Friday, February 8, 2013

Why non-GMO foods matter

In May of 2009, the American Academy of Environmental Medicine (AAEM) asked doctors to advise their patients, the medical community and the public to avoid genetically-modified (GM) foods whenever possible, and to provide educational materials regarding GM foods and their associated health risks.  The AAEM also called for a moratorium on GM foods, as well as long-term independent studies and clear, concise and consistent labeling on all foods (AAEM. "Genetically modifed foods").

The AAEM position paper stated, “Several animal studies indicate serious health risks associated with GM food,” including infertility, immune problems, accelerated aging, insulin regulation, and changes in major organs and the gastrointestinal system.  They concluded “There is more than a casual association between GM foods and adverse health effects. There is causation,” as defined by recognized scientific criteria. “The strength of association and consistency between GM foods and disease is confirmed in several animal studies (AAEM  "Genetically modified foods").”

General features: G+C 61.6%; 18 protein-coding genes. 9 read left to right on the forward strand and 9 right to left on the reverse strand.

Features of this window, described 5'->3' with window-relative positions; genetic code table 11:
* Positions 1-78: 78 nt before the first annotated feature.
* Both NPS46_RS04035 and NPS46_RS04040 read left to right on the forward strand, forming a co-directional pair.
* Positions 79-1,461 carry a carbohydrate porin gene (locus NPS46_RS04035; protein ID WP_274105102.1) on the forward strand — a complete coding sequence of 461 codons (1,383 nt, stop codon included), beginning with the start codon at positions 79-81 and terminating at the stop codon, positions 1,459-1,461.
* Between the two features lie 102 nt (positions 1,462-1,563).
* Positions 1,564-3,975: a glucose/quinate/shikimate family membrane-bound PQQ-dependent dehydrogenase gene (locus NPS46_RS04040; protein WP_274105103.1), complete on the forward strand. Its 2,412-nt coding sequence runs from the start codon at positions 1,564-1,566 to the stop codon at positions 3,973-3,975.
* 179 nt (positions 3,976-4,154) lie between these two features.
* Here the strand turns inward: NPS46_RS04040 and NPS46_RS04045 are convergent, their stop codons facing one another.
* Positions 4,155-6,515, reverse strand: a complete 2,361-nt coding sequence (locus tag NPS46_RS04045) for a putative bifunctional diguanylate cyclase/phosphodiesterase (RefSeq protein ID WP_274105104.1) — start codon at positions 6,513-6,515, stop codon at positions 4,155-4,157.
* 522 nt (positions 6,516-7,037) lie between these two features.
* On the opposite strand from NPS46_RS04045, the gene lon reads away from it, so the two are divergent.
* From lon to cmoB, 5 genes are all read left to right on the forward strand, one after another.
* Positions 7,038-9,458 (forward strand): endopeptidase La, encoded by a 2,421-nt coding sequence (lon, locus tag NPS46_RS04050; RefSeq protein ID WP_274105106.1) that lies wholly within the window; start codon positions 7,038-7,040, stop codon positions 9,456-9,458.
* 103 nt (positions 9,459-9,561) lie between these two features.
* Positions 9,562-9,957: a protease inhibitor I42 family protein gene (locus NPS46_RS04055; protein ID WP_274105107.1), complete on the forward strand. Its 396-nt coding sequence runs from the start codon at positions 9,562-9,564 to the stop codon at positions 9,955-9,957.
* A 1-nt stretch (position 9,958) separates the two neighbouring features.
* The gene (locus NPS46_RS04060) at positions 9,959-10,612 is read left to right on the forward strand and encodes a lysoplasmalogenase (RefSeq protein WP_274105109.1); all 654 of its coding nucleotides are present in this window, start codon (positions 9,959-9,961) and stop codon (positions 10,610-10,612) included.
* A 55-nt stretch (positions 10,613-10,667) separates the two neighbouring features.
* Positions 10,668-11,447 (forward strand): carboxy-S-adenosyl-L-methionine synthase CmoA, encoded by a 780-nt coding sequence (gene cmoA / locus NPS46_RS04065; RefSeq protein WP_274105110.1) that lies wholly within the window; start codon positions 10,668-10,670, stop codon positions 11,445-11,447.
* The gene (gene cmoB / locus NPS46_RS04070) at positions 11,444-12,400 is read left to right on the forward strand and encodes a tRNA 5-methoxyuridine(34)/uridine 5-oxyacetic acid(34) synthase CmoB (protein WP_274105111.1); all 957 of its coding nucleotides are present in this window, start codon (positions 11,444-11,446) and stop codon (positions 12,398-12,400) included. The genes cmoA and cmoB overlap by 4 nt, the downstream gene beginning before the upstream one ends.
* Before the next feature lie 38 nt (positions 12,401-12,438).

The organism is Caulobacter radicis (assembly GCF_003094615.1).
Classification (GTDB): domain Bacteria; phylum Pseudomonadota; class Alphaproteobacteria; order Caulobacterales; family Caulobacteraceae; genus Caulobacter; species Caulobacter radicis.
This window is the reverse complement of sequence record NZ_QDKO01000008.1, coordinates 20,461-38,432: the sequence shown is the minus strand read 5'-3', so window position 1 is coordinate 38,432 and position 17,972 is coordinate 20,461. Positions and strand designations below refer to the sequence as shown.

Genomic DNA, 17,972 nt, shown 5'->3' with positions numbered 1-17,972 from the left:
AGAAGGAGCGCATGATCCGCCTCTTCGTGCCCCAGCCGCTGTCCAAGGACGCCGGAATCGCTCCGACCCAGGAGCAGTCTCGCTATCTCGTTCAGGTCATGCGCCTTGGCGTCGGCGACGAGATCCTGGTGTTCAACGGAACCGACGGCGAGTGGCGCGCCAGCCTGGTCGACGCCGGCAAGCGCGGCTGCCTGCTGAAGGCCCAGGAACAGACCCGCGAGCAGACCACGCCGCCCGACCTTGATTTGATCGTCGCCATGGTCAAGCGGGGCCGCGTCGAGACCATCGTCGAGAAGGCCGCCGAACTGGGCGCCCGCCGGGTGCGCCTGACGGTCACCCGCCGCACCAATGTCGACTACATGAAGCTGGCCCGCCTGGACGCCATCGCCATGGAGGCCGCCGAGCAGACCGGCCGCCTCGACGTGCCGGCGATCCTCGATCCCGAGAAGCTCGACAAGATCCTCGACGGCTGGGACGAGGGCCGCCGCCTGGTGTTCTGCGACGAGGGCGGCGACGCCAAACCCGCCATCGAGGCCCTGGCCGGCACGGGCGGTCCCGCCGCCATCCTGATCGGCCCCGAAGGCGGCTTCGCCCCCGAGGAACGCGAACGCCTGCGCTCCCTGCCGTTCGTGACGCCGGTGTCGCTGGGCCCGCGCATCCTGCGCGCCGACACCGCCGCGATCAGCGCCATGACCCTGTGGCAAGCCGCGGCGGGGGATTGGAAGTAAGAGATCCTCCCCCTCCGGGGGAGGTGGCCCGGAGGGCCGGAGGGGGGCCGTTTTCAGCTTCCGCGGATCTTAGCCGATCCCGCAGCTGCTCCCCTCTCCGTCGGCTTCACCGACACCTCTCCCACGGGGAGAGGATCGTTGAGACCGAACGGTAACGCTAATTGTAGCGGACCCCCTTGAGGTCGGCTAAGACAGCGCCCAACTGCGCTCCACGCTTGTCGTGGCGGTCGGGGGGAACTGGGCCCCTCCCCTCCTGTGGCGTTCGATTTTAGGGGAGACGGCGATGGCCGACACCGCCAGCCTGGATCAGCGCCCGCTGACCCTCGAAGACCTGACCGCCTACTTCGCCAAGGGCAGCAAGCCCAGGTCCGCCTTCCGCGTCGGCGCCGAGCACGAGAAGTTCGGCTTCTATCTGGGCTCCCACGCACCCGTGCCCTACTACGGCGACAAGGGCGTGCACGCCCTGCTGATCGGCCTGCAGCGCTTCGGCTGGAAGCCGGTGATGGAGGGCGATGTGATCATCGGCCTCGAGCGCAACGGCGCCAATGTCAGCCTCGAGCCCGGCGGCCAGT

According to the World Health Organization (WHO), Genetically Modified Organisms(GMOs) are "organisms in which the genetic material (DNA) has been altered in such a way that does not occur naturally" (for more information, see WHO's publication "20 questions on genetically modified foods").  This technology is also referred to as "genetic engineering", "biotechnology" or "recombinant DNA technology" and consists of randomly inserting genetic fragments of DNA from one organism to another, usually from a different species (AAEM).

The first GM food (a delayed-ripening tomato) was introduced on the US market in the mid-1990s (GMO Compass).  Although these tomatoes are no longer available and were pulled from supermarkets after increasing consumer concerns, GM strains of maize, soybean, rape and cotton have been adopted by a number of countries and marketed internationally (WHO, "Modern food biotechnology"). The cultivation of genetically modified plants worldwide also increased in 2009. In comparison to 2008, field area increased by seven per cent to 134 million hectares.  For comparison, the total acreage of Germany is 35 million hectares. In the case of soybeans, 77 per cent of world production is achieved with GM soy (GMO Compass).